How to Bond With Your Cat and Speak Their Language


More than 42% of American households have at least one cat. Though cats get a bad rap, they’re wonderful pets and companions that can keep every member of your family entertained for years.

However, if you’re new to cat ownership, learning how to bond with your cat can seem like a bit of a mystery. Cats like to keep to themselves more than dogs but building a strong relationship with them is still doable.

Here are a few proven tips to help you bond with your cat as fast as possible.

Give Them a Dedicated Cat Area

One of the best ways to encourage feline-human bonding is to give your new cat a spot they can call their own. This can be something as simple as a blanket in a box tucked into a corner where they can feel safe or as elaborate as an indoor cat playground.

Give your cat access to everything they need within that space. Place the litter box close by so they can feel confident using it. Set food and water in the area so they don’t have to leave the spot while they’re adjusting to their new environment.

Start Playing With Your Cat

Though cats can seem aloof, they’re also incredibly curious. You can use their natural curiosity to encourage bonding and build a better relationship.

All you need to do is invest in a few new cat toys and start playing with them in front of your cat. Don’t give up if they don’t show interest immediately. Keep at it and their curiosity will likely win out eventually.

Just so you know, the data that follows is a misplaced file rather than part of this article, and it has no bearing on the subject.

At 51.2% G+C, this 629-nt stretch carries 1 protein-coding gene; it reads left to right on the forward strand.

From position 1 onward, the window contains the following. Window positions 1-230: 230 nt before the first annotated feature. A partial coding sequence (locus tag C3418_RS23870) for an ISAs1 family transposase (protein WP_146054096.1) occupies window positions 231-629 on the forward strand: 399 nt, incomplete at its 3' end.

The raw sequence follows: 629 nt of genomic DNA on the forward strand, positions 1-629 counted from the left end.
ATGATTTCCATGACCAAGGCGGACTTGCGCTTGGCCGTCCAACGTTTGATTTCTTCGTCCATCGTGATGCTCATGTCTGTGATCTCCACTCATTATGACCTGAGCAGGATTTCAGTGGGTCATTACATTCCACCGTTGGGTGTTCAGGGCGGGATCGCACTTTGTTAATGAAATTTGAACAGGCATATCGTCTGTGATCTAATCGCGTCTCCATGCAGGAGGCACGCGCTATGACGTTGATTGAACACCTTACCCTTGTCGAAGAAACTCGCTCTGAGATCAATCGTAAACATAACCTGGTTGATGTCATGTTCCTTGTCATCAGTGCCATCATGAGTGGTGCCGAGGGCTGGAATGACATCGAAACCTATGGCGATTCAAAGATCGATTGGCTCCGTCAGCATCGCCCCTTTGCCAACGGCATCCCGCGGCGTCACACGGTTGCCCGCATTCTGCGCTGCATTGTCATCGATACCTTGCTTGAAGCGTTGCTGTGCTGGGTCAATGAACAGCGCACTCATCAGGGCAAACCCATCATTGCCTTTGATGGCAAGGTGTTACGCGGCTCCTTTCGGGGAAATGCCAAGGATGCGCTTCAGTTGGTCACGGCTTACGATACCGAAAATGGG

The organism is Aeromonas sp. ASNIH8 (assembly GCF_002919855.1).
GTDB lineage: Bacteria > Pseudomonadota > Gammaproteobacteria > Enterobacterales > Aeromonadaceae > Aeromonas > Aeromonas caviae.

Once they start showing interest in the toys, figure out how to play with your cat. Every cat is unique and what worked for your old cat may not work for the new addition to your family.

Be Willing to Wait

It takes time to earn trust with almost every cat. This means you need to be patient when you first bring them home.

Don’t feel surprised if your cat hides in a closet or under the bed for the first day or two. They’ll adjust to their surroundings once they realize that things are more stable.

Check on them regularly and consider sitting near them if they’re hiding. Use soft, kind words to lure them out but avoid trying to reach or grab for them.

By letting your cat initiate affection, you’re giving them the chance to build trust and confidence over time.

Now You Know How to Bond With Your Cat

Every cat is unique and learning how to bond with your cat as an individual can take time. Keep these tips in mind and you’ll be well on your way to creating a strong, lasting bond with your new furry family member in no time.

Once you bond with your cat, you’ll need to find ways to keep them active and stimulated. Check out our latest posts for more fun cat exercises and bonding methods that you can use once you bring your new cat home.

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